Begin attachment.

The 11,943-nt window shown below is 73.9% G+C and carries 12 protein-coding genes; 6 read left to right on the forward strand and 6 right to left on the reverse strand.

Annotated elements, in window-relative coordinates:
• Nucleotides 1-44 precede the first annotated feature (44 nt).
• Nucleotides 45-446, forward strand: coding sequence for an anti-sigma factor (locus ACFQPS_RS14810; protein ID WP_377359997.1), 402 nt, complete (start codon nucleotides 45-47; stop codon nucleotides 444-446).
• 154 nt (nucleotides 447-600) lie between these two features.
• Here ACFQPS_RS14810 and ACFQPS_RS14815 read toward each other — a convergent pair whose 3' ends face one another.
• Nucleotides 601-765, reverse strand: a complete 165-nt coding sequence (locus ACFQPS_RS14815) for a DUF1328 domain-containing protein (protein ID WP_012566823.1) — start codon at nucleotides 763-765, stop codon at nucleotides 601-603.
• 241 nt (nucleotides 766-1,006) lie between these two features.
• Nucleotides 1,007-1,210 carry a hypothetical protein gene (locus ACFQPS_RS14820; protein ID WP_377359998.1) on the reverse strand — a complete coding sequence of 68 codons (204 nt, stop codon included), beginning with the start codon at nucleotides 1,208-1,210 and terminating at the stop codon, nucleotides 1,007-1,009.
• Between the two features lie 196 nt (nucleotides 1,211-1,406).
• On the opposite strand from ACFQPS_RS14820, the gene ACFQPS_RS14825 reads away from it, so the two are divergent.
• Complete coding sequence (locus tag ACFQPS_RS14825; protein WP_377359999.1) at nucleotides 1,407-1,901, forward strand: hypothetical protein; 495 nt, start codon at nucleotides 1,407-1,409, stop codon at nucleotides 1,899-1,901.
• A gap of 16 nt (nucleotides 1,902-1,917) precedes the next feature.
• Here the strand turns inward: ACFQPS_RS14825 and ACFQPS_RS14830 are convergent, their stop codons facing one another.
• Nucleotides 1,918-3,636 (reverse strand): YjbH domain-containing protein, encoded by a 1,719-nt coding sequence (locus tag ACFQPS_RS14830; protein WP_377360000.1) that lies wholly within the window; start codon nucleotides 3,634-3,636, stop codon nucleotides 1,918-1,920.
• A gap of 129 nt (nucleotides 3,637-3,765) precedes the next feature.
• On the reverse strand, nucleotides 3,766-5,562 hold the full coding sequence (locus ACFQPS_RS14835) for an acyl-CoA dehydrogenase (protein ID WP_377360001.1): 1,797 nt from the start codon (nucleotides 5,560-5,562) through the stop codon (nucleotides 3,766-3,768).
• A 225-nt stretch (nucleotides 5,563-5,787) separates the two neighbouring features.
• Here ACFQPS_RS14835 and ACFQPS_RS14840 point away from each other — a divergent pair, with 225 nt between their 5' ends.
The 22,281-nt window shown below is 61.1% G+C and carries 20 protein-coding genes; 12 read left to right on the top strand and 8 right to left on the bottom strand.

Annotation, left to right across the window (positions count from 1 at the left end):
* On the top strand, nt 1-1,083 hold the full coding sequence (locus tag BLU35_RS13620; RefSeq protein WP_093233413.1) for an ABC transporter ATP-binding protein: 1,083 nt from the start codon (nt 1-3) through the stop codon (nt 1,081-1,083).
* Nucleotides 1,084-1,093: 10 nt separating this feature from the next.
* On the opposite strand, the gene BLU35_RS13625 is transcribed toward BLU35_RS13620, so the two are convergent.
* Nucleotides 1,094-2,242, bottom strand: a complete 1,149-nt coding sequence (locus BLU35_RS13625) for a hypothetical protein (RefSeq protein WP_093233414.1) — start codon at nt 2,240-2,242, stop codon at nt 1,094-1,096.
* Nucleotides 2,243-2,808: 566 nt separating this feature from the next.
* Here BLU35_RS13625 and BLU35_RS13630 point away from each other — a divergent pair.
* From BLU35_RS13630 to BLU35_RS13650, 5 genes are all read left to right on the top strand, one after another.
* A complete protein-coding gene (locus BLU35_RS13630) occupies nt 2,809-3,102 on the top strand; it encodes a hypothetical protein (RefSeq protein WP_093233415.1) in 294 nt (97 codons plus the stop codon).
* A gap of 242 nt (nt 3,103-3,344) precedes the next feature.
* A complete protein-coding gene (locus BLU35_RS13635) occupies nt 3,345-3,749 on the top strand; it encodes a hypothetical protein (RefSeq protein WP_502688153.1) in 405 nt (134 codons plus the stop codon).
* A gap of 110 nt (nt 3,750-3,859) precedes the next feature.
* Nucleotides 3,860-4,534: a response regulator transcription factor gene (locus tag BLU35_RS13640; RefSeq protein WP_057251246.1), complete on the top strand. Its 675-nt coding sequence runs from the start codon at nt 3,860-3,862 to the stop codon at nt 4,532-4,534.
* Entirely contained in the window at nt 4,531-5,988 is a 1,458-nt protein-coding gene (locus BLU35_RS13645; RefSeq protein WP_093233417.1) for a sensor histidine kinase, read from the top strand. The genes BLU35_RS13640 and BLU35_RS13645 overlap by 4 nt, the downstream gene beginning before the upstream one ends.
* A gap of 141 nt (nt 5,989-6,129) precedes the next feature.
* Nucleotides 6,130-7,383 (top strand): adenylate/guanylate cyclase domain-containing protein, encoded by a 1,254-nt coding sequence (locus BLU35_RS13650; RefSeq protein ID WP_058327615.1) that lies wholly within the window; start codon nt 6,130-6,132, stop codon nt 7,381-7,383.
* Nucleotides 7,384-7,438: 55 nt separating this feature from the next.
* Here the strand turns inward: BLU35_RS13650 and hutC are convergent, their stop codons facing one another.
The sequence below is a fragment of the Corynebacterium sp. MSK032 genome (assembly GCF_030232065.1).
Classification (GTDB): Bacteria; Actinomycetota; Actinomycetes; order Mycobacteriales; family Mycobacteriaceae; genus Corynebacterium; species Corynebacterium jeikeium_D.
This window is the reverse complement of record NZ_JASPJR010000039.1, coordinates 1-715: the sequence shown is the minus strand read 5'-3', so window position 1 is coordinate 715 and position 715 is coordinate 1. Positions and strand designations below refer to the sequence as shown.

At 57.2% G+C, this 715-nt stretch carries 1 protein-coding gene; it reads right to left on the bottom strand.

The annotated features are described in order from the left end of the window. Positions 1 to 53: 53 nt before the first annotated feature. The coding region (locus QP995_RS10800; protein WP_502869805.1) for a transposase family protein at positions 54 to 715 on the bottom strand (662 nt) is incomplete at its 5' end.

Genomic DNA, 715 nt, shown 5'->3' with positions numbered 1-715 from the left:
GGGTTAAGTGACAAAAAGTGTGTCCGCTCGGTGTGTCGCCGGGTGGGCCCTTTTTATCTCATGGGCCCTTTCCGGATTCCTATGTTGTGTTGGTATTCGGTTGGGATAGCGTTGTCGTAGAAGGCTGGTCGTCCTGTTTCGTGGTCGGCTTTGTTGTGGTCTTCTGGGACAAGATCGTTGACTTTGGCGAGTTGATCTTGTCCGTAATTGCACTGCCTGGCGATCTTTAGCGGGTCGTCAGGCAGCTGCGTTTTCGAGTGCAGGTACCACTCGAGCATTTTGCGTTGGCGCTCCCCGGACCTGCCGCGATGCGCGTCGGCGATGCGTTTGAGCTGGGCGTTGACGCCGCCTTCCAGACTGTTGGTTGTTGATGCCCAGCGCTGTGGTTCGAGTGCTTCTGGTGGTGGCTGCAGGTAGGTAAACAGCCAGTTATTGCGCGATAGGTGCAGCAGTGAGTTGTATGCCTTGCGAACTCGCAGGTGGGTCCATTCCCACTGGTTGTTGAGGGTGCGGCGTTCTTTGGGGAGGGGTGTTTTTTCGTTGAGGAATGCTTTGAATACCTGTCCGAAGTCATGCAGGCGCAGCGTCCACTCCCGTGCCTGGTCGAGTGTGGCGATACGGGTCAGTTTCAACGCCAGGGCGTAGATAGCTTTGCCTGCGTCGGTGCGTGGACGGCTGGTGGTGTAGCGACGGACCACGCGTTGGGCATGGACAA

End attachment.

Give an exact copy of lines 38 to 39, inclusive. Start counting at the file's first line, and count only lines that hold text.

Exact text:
* Here the strand turns inward: BLU35_RS13650 and hutC are convergent, their stop codons facing one another.
The sequence below is a fragment of the Corynebacterium sp. MSK032 genome (assembly GCF_030232065.1).